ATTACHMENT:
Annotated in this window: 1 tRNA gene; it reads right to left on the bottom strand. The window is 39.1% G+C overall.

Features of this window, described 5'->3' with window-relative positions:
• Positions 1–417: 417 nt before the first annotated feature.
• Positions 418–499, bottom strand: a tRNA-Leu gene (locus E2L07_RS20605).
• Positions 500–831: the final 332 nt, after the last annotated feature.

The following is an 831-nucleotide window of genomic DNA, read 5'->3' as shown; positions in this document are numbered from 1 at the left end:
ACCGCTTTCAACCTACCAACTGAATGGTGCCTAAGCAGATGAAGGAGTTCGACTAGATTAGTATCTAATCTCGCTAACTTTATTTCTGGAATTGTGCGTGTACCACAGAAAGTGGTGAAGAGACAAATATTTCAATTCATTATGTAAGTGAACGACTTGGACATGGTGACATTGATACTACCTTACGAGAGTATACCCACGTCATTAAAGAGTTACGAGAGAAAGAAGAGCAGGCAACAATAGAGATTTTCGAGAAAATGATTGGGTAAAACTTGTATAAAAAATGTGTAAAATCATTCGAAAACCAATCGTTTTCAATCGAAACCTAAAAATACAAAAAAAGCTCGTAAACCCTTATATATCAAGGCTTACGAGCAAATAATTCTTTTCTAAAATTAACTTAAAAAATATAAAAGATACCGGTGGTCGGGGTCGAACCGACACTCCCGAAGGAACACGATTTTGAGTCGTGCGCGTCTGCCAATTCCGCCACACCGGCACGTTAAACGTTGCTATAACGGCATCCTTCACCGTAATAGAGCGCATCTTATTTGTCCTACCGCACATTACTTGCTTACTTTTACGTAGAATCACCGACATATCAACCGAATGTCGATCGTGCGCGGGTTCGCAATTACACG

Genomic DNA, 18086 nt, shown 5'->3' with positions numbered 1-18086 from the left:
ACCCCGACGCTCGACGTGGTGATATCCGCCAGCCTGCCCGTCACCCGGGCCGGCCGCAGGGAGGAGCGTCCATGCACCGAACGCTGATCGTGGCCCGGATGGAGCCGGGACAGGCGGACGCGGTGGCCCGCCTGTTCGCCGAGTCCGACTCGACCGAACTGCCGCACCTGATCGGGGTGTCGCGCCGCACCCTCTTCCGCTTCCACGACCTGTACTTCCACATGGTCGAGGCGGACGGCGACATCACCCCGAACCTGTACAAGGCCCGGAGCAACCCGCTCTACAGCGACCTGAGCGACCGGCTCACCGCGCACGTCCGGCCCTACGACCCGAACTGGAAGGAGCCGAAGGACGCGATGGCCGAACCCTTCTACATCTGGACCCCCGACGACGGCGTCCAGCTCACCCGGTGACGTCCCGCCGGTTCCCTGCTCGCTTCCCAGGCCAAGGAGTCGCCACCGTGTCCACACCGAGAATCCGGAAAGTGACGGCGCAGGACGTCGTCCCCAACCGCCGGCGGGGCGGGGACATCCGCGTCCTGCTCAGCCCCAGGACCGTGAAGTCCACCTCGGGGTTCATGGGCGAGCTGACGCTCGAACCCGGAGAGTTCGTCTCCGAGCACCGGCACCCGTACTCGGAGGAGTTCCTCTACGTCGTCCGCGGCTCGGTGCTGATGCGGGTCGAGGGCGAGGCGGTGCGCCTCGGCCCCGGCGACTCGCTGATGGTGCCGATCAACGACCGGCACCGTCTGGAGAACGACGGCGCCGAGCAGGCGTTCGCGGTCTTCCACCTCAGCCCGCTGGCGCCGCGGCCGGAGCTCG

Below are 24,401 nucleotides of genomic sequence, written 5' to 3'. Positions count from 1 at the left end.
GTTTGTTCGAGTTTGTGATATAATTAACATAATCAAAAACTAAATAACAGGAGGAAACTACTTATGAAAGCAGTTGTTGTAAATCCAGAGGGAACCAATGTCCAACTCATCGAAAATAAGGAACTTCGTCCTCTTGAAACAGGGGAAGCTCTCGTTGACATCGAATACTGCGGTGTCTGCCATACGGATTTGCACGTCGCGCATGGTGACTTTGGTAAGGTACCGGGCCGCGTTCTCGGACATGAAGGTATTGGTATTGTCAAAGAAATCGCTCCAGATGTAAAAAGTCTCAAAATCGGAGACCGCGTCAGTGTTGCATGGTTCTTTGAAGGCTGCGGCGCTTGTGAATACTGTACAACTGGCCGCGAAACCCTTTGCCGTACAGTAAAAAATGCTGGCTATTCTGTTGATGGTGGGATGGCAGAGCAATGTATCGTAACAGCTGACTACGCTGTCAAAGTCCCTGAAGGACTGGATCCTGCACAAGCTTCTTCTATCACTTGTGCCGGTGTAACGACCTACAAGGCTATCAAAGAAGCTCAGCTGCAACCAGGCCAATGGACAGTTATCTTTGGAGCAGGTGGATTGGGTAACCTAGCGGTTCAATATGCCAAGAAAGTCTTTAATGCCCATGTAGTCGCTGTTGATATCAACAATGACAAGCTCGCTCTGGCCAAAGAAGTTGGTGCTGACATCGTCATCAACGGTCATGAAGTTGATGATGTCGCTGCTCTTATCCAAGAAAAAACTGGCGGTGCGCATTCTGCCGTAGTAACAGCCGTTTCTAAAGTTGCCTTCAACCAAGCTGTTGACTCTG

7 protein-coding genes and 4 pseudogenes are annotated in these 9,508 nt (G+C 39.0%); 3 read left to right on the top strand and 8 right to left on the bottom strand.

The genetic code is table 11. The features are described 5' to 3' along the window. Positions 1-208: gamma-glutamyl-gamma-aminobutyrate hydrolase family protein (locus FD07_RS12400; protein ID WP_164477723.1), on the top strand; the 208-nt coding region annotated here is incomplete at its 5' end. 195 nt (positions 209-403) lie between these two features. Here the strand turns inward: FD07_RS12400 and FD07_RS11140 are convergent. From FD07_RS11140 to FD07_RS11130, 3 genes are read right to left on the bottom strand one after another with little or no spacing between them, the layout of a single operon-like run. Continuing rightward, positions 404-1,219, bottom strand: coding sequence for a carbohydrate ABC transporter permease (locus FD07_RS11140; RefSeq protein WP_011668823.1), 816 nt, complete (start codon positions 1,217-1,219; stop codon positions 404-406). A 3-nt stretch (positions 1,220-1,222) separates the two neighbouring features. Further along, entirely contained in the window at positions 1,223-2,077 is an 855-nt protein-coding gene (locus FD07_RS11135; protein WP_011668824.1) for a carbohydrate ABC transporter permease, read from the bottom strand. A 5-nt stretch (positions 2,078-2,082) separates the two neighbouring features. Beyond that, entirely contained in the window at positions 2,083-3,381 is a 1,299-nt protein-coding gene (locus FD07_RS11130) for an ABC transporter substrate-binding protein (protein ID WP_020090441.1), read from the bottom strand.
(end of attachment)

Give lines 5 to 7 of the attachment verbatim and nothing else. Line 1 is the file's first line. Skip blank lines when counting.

• Positions 500–831: the final 332 nt, after the last annotated feature.

The following is an 831-nucleotide window of genomic DNA, read 5'->3' as shown; positions in this document are numbered from 1 at the left end:
ACCGCTTTCAACCTACCAACTGAATGGTGCCTAAGCAGATGAAGGAGTTCGACTAGATTAGTATCTAATCTCGCTAACTTTATTTCTGGAATTGTGCGTGTACCACAGAAAGTGGTGAAGAGACAAATATTTCAATTCATTATGTAAGTGAACGACTTGGACATGGTGACATTGATACTACCTTACGAGAGTATACCCACGTCATTAAAGAGTTACGAGAGAAAGAAGAGCAGGCAACAATAGAGATTTTCGAGAAAATGATTGGGTAAAACTTGTATAAAAAATGTGTAAAATCATTCGAAAACCAATCGTTTTCAATCGAAACCTAAAAATACAAAAAAAGCTCGTAAACCCTTATATATCAAGGCTTACGAGCAAATAATTCTTTTCTAAAATTAACTTAAAAAATATAAAAGATACCGGTGGTCGGGGTCGAACCGACACTCCCGAAGGAACACGATTTTGAGTCGTGCGCGTCTGCCAATTCCGCCACACCGGCACGTTAAACGTTGCTATAACGGCATCCTTCACCGTAATAGAGCGCATCTTATTTGTCCTACCGCACATTACTTGCTTACTTTTACGTAGAATCACCGACATATCAACCGAATGTCGATCGTGCGCGGGTTCGCAATTACACG